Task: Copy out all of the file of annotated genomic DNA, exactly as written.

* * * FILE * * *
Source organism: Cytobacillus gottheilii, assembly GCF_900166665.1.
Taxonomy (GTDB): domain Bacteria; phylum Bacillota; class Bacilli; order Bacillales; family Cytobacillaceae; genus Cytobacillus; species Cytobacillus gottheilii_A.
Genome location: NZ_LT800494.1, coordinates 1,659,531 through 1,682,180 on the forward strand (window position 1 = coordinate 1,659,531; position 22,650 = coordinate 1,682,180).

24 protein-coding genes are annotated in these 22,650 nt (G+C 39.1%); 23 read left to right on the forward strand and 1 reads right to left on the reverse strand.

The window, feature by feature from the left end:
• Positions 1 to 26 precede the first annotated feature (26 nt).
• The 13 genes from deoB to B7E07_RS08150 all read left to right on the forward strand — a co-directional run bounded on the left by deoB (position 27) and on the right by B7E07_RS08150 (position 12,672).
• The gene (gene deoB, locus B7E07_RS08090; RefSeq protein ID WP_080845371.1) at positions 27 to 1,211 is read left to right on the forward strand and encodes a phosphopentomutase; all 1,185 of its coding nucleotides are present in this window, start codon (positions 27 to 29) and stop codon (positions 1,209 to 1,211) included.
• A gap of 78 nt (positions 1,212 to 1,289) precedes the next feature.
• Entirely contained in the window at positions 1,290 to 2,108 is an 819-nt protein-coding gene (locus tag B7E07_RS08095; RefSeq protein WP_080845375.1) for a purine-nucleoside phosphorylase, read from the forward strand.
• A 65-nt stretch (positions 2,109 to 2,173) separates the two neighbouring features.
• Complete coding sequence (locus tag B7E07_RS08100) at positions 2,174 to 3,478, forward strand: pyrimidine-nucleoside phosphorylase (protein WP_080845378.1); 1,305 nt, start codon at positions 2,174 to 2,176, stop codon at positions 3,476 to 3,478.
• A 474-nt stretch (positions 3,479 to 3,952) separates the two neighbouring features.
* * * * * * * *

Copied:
Source organism: Cytobacillus gottheilii, assembly GCF_900166665.1.
Taxonomy (GTDB): domain Bacteria; phylum Bacillota; class Bacilli; order Bacillales; family Cytobacillaceae; genus Cytobacillus; species Cytobacillus gottheilii_A.
Genome location: NZ_LT800494.1, coordinates 1,659,531 through 1,682,180 on the forward strand (window position 1 = coordinate 1,659,531; position 22,650 = coordinate 1,682,180).

24 protein-coding genes are annotated in these 22,650 nt (G+C 39.1%); 23 read left to right on the forward strand and 1 reads right to left on the reverse strand.

The window, feature by feature from the left end:
• Positions 1 to 26 precede the first annotated feature (26 nt).
• The 13 genes from deoB to B7E07_RS08150 all read left to right on the forward strand — a co-directional run bounded on the left by deoB (position 27) and on the right by B7E07_RS08150 (position 12,672).
• The gene (gene deoB, locus B7E07_RS08090; RefSeq protein ID WP_080845371.1) at positions 27 to 1,211 is read left to right on the forward strand and encodes a phosphopentomutase; all 1,185 of its coding nucleotides are present in this window, start codon (positions 27 to 29) and stop codon (positions 1,209 to 1,211) included.
• A gap of 78 nt (positions 1,212 to 1,289) precedes the next feature.
• Entirely contained in the window at positions 1,290 to 2,108 is an 819-nt protein-coding gene (locus tag B7E07_RS08095; RefSeq protein WP_080845375.1) for a purine-nucleoside phosphorylase, read from the forward strand.
• A 65-nt stretch (positions 2,109 to 2,173) separates the two neighbouring features.
• Complete coding sequence (locus tag B7E07_RS08100) at positions 2,174 to 3,478, forward strand: pyrimidine-nucleoside phosphorylase (protein WP_080845378.1); 1,305 nt, start codon at positions 2,174 to 2,176, stop codon at positions 3,476 to 3,478.
• A 474-nt stretch (positions 3,479 to 3,952) separates the two neighbouring features.